What she needs, one woman said, is an opportunity to make a living in another way. “Everyone treats us disrespectfully; they see us as something dirty and disgusting. Sometimes we are treated even worse than criminals who kill other people.”
Leading a double life
In addition to the women walking the streets, there are the so-called “apartment girls” who offer their services in their own homes or at the client’s home. Many are students or married women who do not want their loved ones to know that they work in the sex industry and are terrified that it will come out. Yet none of them want to part with the stable income it brings.
Diana is one of them. She has two children and her husband is unemployed. She has a steady job and often works paid overtime, but the $172 she takes home at the end of the month is simply not enough for a family of four.
Here’s why she turned to sex work: “I would do anything to keep my kids from going hungry,” she says. “I lead a double life; no one knows about the second. I am still very present in my children’s lives; I am a good mother.”
Many sex workers have experienced sexual violence in their youth
According to a study by the non-governmental organization Act for Involvement, about half of all female sex workers in Chisinau were victims of sexual violence in their childhood or early childhood. Olga, who has been a sex worker for 26 years, said she was raped at the age of 12 by her teacher’s husband. She kept her mouth shut because the rapist threatened to kill her if she told anyone. “I didn’t say anything because I was too scared. That’s how I slept with men for money…”
According to the Joint United Nations Program on HIV/AIDS (UNAIDS), 2.7% of female sex workers in the country are infected with HIV. A former luxury escort said Moldovan dignitaries, successful businessmen, mayors and politicians had all paid for her services. She does not know which of them infected her with HIV.
She lost her clients and her only source of income when she became infected. Out of desperation and poverty, she began trading sexual services for food. She later became an alcoholic and once ended up in the hospital with alcohol poisoning. Her biggest regret is that she dropped out of medical school when the offer to do sex work came.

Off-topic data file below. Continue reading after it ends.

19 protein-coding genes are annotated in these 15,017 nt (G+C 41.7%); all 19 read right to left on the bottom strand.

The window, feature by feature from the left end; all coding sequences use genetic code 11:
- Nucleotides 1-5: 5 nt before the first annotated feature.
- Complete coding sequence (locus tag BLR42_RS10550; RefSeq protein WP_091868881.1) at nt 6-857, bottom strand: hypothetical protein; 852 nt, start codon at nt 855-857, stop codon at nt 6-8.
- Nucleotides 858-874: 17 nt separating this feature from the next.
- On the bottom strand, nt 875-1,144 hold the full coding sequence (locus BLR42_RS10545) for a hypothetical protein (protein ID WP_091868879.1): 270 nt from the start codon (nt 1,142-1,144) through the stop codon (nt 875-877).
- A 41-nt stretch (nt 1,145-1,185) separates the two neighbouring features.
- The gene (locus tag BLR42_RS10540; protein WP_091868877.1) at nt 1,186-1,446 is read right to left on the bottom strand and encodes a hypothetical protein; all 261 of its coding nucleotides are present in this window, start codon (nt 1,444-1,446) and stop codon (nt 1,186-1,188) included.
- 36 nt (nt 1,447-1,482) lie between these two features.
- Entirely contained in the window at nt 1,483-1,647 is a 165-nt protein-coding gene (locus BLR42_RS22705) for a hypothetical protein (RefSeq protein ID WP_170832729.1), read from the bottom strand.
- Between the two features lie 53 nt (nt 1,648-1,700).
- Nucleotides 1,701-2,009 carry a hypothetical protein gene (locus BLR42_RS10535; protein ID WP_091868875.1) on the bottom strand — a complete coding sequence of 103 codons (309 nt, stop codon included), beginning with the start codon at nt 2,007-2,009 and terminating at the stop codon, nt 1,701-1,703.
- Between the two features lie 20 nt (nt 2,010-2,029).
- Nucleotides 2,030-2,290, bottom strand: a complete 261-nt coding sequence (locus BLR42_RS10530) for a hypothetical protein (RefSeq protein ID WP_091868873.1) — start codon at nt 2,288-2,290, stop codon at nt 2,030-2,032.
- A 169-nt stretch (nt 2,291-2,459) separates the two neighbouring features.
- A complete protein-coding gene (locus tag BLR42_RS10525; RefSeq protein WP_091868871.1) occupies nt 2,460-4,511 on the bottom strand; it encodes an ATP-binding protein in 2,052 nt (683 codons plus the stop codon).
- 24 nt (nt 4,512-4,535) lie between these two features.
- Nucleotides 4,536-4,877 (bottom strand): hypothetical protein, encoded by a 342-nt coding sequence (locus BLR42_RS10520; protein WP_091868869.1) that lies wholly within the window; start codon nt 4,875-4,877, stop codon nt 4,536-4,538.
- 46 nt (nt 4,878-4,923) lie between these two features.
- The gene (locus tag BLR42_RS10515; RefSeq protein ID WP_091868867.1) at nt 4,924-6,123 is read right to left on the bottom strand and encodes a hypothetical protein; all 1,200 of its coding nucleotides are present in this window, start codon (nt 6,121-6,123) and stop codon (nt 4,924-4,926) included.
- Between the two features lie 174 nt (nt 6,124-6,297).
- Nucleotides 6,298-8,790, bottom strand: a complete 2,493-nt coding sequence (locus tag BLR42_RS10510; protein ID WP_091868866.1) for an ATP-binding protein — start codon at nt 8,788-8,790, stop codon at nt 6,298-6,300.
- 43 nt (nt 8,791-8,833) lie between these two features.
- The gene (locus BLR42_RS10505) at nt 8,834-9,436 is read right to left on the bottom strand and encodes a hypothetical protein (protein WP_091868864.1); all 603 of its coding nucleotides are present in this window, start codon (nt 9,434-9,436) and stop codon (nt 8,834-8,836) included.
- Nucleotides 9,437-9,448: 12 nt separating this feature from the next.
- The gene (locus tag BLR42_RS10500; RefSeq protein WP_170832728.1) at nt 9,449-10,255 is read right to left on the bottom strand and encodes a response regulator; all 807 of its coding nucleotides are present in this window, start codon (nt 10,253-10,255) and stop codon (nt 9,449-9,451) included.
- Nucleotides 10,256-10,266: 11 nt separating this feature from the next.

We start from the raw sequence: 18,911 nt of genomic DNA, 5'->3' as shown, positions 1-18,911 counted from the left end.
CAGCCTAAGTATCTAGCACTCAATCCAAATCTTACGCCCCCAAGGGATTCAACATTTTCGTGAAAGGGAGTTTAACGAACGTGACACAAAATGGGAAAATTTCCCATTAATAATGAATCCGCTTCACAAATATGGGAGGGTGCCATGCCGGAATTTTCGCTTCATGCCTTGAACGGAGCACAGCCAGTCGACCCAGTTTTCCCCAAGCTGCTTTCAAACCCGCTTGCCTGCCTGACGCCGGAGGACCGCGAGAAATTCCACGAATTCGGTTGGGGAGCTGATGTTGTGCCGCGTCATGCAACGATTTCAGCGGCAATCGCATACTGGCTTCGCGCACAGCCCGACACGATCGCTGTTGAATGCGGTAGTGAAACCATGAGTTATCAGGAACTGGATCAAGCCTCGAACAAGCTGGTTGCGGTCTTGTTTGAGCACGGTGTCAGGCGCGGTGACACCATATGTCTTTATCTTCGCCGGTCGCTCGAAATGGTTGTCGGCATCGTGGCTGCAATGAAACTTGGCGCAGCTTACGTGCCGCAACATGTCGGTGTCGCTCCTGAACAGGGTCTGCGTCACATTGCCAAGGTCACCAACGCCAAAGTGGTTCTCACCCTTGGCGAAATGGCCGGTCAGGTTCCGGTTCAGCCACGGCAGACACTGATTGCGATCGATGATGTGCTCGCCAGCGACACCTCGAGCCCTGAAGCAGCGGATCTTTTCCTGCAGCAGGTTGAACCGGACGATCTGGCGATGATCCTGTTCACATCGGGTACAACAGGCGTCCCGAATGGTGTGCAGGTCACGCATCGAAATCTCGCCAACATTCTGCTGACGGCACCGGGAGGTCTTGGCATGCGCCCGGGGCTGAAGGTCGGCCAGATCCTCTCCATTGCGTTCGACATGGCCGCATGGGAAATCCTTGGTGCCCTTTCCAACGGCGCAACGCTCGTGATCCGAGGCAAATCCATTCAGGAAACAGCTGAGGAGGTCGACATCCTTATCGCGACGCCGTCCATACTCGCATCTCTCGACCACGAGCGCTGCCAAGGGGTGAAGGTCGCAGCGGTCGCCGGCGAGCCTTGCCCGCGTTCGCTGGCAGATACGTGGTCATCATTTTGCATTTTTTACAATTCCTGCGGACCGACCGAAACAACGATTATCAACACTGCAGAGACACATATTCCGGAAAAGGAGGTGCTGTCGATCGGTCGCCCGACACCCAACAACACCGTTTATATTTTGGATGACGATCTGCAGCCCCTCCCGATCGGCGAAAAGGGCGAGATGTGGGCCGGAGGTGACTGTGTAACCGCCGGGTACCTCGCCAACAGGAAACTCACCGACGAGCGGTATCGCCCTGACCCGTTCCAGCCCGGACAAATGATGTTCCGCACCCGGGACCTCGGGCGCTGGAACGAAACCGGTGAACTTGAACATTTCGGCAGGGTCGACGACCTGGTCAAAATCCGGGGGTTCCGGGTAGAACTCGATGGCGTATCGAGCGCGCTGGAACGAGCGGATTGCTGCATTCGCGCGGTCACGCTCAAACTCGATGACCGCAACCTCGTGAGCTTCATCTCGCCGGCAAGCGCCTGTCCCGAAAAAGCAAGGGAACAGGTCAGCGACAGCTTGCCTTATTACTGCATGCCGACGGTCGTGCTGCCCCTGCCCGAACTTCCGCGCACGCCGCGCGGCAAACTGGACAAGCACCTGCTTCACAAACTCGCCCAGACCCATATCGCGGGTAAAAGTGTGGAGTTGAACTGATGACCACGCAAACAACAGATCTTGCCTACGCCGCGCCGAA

Fines for prostitution
Some of the women pay the fines for prostitution. Others, like Larisa, who has been a sex worker for 26 years, can avoid them. Larisa comes from the Transnistria region, which broke away from Moldova in 1992 with support from Russia. Since she does not have a Moldovan passport, she does not have to pay the fine.
For Iraida, on the other hand, the fines are a real problem: she has already paid more than 200. Although she is eight months pregnant, she still works. Iraida already has two children and her husband has time off for drug trafficking. “He will be indoors for 7 to 15 years,” she said, “so I have to take care of the kids on my own.”
Many sex workers from different Moldovan cities were shocked by the growing number of young people on the streets. “The youngest girls are only 12,” said one sex worker. “The police know about it, the social workers probably do too, but nobody lifts a finger to save them.” She pauses and continues pensively, “I think the men should have some basic morals too…”
This article is the result of extensive, long-term research by a team of journalists in the Republic of Moldova, including TBEN Correspondent Violeta Colesnic in Chisinau. The journalists spoke to more than 40 sex workers from various towns and cities across the country. It was originally published in Romanian.